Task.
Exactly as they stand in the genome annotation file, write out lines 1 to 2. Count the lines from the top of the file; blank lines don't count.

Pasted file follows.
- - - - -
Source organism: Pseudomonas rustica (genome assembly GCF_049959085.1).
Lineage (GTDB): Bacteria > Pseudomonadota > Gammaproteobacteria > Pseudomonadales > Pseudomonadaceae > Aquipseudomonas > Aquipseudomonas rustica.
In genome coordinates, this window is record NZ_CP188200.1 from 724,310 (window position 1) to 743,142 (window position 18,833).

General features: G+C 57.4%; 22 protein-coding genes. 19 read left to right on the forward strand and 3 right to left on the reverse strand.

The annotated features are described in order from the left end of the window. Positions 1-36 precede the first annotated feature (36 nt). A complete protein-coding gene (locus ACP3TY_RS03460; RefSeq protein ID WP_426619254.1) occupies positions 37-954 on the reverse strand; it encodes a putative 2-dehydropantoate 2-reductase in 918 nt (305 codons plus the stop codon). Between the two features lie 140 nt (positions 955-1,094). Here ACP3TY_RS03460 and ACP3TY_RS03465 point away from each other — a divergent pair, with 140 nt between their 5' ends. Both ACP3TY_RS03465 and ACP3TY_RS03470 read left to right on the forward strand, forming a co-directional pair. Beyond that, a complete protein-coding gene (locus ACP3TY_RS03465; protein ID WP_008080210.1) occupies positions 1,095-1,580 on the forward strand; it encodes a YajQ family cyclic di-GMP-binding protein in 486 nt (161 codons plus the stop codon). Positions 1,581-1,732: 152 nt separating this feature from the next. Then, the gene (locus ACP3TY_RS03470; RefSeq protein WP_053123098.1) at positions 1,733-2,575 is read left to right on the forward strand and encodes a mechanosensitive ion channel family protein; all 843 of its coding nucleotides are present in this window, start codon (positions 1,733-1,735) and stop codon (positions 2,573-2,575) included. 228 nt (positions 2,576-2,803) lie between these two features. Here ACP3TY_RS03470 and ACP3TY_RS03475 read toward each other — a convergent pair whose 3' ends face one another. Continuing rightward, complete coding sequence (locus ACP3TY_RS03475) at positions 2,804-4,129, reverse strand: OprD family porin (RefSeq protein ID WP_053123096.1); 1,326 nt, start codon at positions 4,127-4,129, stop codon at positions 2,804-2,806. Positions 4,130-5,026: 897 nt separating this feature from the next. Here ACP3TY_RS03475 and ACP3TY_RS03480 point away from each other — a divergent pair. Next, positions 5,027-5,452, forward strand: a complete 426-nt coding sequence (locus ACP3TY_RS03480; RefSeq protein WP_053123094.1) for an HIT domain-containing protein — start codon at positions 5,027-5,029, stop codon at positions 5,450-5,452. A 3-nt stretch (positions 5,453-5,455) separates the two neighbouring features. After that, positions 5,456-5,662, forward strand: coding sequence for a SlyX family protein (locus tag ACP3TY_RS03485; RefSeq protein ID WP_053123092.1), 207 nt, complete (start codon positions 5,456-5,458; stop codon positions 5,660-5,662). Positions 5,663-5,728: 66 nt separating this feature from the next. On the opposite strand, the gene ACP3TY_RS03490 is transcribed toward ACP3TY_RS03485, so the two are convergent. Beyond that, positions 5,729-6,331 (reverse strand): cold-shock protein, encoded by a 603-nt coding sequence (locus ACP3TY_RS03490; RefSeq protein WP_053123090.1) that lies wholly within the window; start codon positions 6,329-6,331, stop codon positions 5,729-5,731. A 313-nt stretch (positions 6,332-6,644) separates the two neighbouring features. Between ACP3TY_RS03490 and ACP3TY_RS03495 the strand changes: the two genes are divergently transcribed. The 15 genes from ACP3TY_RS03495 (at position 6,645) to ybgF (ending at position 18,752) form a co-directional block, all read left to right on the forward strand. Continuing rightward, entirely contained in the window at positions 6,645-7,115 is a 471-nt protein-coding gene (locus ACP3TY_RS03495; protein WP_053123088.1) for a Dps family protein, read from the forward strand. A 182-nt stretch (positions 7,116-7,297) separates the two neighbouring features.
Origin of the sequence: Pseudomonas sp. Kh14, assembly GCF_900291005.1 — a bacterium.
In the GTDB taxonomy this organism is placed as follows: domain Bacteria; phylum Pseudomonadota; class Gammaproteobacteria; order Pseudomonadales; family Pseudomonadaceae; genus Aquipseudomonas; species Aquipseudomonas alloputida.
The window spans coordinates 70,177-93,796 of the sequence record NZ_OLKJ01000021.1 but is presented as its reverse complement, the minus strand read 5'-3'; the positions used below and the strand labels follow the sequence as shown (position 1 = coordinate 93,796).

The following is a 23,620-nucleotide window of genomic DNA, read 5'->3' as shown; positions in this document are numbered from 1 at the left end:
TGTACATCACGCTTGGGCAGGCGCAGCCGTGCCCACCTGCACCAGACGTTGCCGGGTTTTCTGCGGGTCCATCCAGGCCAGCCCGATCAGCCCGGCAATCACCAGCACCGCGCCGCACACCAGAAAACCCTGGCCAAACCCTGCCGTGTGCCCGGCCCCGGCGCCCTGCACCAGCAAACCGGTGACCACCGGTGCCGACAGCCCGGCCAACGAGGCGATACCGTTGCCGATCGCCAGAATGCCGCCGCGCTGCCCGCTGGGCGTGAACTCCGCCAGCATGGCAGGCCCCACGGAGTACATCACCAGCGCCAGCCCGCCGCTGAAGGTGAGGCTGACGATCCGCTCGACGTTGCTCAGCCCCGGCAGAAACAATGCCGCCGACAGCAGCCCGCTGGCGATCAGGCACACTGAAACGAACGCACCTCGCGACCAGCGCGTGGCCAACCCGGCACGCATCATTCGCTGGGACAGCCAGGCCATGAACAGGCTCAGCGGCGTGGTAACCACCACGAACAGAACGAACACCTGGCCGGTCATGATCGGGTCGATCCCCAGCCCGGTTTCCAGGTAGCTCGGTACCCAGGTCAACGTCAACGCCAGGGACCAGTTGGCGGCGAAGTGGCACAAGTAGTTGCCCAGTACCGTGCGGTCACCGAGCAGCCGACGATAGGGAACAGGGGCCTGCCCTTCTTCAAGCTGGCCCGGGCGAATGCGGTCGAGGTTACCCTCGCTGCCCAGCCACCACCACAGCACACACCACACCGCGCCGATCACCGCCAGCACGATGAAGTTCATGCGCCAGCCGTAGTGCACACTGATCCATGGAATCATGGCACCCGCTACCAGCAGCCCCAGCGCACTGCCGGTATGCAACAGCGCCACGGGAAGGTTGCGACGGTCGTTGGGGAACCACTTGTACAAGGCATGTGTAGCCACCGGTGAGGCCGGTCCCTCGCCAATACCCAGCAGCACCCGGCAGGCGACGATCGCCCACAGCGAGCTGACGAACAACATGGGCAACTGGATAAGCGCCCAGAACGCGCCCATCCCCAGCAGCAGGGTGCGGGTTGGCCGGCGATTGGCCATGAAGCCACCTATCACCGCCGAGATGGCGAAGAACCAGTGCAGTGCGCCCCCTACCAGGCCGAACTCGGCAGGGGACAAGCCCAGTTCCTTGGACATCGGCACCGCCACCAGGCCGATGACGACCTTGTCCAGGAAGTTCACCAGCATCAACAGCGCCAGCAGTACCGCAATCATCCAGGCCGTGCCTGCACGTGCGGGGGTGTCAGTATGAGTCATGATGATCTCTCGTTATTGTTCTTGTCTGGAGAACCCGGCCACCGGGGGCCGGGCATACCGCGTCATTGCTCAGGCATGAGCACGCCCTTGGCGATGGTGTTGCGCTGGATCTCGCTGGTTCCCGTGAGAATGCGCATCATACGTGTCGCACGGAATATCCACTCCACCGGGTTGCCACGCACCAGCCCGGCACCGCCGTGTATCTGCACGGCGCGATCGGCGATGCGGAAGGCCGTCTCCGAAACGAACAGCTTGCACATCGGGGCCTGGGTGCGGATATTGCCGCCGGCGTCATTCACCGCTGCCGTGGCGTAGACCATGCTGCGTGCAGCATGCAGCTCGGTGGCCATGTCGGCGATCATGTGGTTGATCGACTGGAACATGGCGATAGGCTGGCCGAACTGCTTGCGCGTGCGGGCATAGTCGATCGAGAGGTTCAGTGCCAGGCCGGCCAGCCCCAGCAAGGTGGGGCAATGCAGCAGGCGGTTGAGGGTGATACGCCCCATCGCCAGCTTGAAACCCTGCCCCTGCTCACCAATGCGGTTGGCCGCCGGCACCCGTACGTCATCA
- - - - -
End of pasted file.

Source organism: Pseudomonas rustica (genome assembly GCF_049959085.1).
Lineage (GTDB): Bacteria > Pseudomonadota > Gammaproteobacteria > Pseudomonadales > Pseudomonadaceae > Aquipseudomonas > Aquipseudomonas rustica.